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Basic Biographical Details
|Name: ||George Corson |
|Designation: ||Architect |
|Born: ||1829 |
|Died: ||17 November 1910 |
|Bio Notes: ||George Corson was born in Dumfries in 1829, the fourth son of James Corson of Cassylands and Stakeford, Provost of Dumfries 1831-22, and his wife Janet Reid from Kirkennan. His father died in 1836 when George was seven, but his widow and family appear to have been left comfortably off and his education at Dumfries Academy was guided by his much older brother William Reid Corson. |
In 1844 George joined his brother William in the office of Walter Newall about 1844. At the end of his articles in 1849 he moved to Leeds where William had established a partnership with Edward La Trobe Bateman after they had both spent a period in Owen Jonesís office in 1847. Batemanís stay in Leeds was brief and the practice was thereafter conducted in the name of W R Corson only until 1860. George was initially his assistant: it is not clear in which year he became a partner, but from the mid-1850s he had a significant design role. In 1855 William took over John Edgar Greganís practice in Manchester after Greganís sudden death in April: like the Corsons, Gregan came from Dumfries and had been a pupil of Walter Newall. William took over Greganís office at 20 Cooper Street, thereafter dividing his time between Leeds and Manchester where their elder brother James had successfully established himself in cotton.
In 1860 William moved permanently to Manchester leaving George in charge of the Leeds office at 5 South Parade but after a few years the practices were separated completely. George had a hugely successful practice in churches, warehouses, insurance offices and breweries proving himself equally adept inn Ruskinian Romanesque, gothic, Italian Renaissance and Scottish baronial, and after the passing of the Education Act on 1870, a substantial clientele in the newly formed school boards. By 1871 he had moved to a larger office 13 Cookridge Street, moving again to number 25 about 1876.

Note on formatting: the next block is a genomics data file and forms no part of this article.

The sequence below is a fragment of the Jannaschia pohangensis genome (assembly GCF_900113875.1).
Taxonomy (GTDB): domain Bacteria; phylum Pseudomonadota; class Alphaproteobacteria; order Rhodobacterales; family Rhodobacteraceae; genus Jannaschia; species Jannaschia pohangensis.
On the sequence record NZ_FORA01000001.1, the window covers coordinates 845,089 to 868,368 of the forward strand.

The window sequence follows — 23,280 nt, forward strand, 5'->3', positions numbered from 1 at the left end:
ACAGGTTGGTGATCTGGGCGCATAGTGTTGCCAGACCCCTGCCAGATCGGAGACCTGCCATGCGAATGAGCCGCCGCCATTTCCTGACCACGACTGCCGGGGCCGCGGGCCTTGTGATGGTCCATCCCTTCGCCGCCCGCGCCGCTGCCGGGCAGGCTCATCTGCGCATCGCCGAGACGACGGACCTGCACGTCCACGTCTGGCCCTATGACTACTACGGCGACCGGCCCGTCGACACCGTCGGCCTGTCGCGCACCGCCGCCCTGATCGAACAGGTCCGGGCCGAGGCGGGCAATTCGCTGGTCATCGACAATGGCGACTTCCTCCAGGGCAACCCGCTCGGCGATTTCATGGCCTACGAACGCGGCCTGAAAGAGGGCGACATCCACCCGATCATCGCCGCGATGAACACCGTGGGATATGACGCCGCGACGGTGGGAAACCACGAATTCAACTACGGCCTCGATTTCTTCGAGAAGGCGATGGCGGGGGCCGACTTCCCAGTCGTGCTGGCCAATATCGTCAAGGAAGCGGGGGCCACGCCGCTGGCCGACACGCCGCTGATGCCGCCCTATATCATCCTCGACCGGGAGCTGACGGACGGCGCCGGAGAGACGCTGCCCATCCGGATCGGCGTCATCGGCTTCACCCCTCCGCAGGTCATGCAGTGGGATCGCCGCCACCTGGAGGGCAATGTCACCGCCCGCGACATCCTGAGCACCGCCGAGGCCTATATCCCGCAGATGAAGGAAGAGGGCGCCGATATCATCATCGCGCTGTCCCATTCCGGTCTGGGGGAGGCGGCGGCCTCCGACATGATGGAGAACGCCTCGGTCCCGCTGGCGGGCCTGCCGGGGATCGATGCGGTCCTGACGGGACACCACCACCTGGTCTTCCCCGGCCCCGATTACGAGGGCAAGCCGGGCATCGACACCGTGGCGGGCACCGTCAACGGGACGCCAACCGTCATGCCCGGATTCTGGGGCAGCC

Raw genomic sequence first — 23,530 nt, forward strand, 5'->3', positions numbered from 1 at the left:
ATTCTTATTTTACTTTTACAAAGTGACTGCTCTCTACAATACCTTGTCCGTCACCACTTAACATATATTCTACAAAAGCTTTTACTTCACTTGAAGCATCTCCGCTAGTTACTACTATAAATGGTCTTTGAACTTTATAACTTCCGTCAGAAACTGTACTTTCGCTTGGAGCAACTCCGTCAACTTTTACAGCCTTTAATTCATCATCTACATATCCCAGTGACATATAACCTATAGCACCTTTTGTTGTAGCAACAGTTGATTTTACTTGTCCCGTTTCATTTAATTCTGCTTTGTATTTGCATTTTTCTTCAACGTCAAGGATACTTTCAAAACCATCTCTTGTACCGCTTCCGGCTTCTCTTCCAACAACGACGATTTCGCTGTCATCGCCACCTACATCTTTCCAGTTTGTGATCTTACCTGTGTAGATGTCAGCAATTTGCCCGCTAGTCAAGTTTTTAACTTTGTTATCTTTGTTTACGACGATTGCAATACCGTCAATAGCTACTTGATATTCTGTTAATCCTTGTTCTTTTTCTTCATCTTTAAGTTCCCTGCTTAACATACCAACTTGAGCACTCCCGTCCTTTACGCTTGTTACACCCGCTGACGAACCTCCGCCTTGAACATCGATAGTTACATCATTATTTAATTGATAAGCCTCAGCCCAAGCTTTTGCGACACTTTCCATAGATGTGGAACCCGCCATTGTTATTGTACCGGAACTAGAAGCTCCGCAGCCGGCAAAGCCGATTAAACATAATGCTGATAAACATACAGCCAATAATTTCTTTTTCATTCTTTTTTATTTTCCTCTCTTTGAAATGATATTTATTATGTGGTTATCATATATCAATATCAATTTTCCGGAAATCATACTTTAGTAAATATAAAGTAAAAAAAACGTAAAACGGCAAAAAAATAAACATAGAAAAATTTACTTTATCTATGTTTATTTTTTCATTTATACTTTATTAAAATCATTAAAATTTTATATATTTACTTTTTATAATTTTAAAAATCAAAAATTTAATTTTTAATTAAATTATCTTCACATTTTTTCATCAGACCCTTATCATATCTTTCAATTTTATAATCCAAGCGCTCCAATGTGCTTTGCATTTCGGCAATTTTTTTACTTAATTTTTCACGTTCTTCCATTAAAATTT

In that same year, 1876, Corson was a founder member of the Leeds Architectural Association Ė later the Leeds & Yorkshire Architectural Society Ė and was elected its first president in January 1877,but he seems to have resisted Charles Barry Juniorís recruiting campaign, exhibiting at the Royal Academy by never seeking membership of the RIBA. From 1873 he had some success in competitions winning those for Roundhay Park (1873), Leeds Municipal and School Board offices (1876) and the Leeds Infirmary extension (1891). His greatest success came in 1880 when he won the competition for Glasgow Municipal Buildings, in association with his brother, and on the assumption that he would be commissioned to build it and open a Glasgow office, he built a Scottish holiday houses Carn Dreag at Gairloch, Wester Ross in that year.